Corbyn isn’t seen as an alternative
There’s little doubt that if the general election had been on May 4th, local election day, then Mrs. May would have got her landslide. The general election polling that was coming out at the time with leads of 15%/20% was broadly reflected in the way that the country voted in the range of elections on that day. The build up to that Thursday, and her dramatic visit to the Palace on May 3rd and speech in Downing Street afterwards very much set the tone for the elections the following day.
In the run up to May 4th TMay had leads over Corbyn in the best PM polling of 30-40%. Anything in the general election five weeks later seemed possible.
Party workers in the May local elections were being told on the doorstep that their choice was just “Theresa” – her brand had extraordinary support and went way beyond just the Conservatives.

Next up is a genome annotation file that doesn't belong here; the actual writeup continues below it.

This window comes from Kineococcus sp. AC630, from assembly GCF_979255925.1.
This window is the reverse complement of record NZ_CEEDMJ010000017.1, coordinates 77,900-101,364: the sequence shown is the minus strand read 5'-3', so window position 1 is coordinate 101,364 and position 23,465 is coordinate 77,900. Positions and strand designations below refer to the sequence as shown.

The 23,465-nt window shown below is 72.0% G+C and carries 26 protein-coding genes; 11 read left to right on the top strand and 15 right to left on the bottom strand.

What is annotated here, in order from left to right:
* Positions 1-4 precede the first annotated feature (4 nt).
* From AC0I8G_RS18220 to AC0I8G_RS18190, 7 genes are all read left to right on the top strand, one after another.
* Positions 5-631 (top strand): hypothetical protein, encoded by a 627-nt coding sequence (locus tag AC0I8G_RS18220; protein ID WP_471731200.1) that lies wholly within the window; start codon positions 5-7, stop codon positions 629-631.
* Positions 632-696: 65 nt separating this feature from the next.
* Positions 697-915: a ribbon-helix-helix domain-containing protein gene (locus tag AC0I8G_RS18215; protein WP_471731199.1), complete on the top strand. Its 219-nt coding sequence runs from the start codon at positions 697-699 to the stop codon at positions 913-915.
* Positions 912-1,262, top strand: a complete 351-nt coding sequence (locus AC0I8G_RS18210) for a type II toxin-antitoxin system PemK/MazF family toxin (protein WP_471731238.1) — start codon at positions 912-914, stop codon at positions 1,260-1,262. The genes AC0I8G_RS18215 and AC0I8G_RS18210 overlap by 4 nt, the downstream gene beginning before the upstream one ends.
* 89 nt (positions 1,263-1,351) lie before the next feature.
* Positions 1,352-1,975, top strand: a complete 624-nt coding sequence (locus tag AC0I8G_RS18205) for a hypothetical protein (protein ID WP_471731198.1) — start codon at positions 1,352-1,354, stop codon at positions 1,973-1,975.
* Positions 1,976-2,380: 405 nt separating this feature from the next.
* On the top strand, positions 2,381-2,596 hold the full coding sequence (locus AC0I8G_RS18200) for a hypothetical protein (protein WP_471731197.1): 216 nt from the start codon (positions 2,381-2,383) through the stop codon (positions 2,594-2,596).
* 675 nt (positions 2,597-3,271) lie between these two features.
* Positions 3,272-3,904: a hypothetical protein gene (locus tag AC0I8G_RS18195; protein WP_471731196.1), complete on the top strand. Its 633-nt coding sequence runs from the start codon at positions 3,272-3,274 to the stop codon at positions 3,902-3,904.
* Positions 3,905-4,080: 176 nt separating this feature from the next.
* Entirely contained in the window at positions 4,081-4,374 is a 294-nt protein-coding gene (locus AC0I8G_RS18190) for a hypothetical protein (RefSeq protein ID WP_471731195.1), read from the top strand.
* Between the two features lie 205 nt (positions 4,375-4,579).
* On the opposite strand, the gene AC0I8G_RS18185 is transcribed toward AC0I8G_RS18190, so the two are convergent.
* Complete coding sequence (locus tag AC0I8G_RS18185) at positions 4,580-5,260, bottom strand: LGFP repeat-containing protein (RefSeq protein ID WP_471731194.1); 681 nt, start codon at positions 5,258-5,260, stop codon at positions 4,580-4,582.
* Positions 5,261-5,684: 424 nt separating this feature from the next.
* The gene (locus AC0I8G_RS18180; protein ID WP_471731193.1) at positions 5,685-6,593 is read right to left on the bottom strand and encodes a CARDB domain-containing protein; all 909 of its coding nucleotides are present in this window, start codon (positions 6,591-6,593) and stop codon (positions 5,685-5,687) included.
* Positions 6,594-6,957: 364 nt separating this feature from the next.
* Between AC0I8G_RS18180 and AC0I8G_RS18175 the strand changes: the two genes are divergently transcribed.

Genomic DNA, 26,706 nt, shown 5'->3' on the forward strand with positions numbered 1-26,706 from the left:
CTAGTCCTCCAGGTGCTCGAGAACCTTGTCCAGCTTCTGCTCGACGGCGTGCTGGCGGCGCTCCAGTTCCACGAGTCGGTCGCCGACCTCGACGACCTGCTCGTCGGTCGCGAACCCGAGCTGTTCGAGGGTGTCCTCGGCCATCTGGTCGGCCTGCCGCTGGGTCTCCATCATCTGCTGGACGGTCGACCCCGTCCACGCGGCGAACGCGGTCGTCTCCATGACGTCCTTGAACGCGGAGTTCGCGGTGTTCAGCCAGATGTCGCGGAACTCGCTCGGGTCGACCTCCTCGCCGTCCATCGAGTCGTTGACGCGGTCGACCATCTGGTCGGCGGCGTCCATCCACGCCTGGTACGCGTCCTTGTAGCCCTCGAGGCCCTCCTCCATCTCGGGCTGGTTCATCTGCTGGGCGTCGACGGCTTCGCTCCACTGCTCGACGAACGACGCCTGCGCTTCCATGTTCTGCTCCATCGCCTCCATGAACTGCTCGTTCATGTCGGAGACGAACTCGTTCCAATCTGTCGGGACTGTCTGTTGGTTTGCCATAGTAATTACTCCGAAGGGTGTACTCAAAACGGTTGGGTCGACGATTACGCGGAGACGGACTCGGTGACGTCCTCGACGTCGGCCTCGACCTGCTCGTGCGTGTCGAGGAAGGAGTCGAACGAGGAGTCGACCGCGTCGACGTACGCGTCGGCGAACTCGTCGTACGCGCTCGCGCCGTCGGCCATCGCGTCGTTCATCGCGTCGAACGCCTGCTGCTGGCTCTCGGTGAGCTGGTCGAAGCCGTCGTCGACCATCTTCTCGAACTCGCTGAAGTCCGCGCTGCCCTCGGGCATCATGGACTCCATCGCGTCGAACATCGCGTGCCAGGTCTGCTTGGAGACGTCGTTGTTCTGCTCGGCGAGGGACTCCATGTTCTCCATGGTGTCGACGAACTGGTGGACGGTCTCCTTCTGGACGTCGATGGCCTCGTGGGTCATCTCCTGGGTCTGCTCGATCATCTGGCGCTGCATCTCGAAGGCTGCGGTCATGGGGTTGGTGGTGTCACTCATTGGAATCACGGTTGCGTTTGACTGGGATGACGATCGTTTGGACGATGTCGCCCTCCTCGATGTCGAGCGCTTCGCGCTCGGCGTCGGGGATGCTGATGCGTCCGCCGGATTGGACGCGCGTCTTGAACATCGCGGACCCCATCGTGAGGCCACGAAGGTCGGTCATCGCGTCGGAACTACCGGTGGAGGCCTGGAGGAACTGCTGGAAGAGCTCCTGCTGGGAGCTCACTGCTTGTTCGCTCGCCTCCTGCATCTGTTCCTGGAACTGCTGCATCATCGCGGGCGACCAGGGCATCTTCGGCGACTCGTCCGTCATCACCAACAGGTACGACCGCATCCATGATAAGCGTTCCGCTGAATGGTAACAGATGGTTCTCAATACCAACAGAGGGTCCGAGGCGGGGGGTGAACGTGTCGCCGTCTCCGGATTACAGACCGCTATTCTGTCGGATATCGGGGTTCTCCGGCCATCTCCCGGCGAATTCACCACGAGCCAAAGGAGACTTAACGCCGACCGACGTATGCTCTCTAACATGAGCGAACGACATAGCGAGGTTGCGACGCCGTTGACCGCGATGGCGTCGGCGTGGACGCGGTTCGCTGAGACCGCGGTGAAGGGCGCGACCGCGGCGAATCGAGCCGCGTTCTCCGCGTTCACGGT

Is it any wonder then that Lynton Crosby’s £4m campaign for the Tories advised that making her the main plank of the Tory campaign was the right way to go. She was an electoral phenomenon and he sought to cash in on it.
Unfortunately for the blue team there were still five weeks to go and when TMay faced the serious scrutiny of a general election campaign she moved from being an electoral asset to an electoral liability. Her inability to interact comfortably with ordinary people became more apparent as the days went by and her refusal to take part in a TV debate with Corbyn in the closing stages was a huge mistake as the BES polling has shown.
So in spite of her overall public image taking a battering because of the result it is striking that when pollsters ask ho they think would make the best PM they do not choose Corbyn. He’s only led in one poll since the election.